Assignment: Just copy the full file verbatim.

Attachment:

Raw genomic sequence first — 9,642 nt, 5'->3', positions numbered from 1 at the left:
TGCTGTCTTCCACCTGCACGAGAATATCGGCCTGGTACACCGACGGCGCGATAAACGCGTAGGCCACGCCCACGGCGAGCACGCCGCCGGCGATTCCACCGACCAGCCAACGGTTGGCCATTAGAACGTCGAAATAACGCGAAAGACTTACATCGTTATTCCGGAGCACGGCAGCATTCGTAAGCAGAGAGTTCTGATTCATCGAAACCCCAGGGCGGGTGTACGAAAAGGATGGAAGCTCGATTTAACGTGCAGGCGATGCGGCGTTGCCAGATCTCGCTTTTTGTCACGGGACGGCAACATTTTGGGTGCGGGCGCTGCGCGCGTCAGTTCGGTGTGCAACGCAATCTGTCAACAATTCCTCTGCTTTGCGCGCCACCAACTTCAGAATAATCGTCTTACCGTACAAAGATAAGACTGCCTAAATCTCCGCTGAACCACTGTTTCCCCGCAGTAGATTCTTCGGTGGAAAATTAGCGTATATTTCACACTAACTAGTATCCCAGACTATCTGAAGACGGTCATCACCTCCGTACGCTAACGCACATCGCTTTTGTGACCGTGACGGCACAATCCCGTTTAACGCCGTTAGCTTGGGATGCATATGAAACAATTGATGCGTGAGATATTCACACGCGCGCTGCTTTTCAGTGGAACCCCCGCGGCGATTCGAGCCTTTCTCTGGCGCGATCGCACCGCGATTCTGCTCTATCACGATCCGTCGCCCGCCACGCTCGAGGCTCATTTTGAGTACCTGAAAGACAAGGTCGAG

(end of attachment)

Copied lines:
Raw genomic sequence first — 9,642 nt, 5'->3', positions numbered from 1 at the left:
TGCTGTCTTCCACCTGCACGAGAATATCGGCCTGGTACACCGACGGCGCGATAAACGCGTAGGCCACGCCCACGGCGAGCACGCCGCCGGCGATTCCACCGACCAGCCAACGGTTGGCCATTAGAACGTCGAAATAACGCGAAAGACTTACATCGTTATTCCGGAGCACGGCAGCATTCGTAAGCAGAGAGTTCTGATTCATCGAAACCCCAGGGCGGGTGTACGAAAAGGATGGAAGCTCGATTTAACGTGCAGGCGATGCGGCGTTGCCAGATCTCGCTTTTTGTCACGGGACGGCAACATTTTGGGTGCGGGCGCTGCGCGCGTCAGTTCGGTGTGCAACGCAATCTGTCAACAATTCCTCTGCTTTGCGCGCCACCAACTTCAGAATAATCGTCTTACCGTACAAAGATAAGACTGCCTAAATCTCCGCTGAACCACTGTTTCCCCGCAGTAGATTCTTCGGTGGAAAATTAGCGTATATTTCACACTAACTAGTATCCCAGACTATCTGAAGACGGTCATCACCTCCGTACGCTAACGCACATCGCTTTTGTGACCGTGACGGCACAATCCCGTTTAACGCCGTTAGCTTGGGATGCATATGAAACAATTGATGCGTGAGATATTCACACGCGCGCTGCTTTTCAGTGGAACCCCCGCGGCGATTCGAGCCTTTCTCTGGCGCGATCGCACCGCGATTCTGCTCTATCACGATCCGTCGCCCGCCACGCTCGAGGCTCATTTTGAGTACCTGAAAGACAAGGTCGAG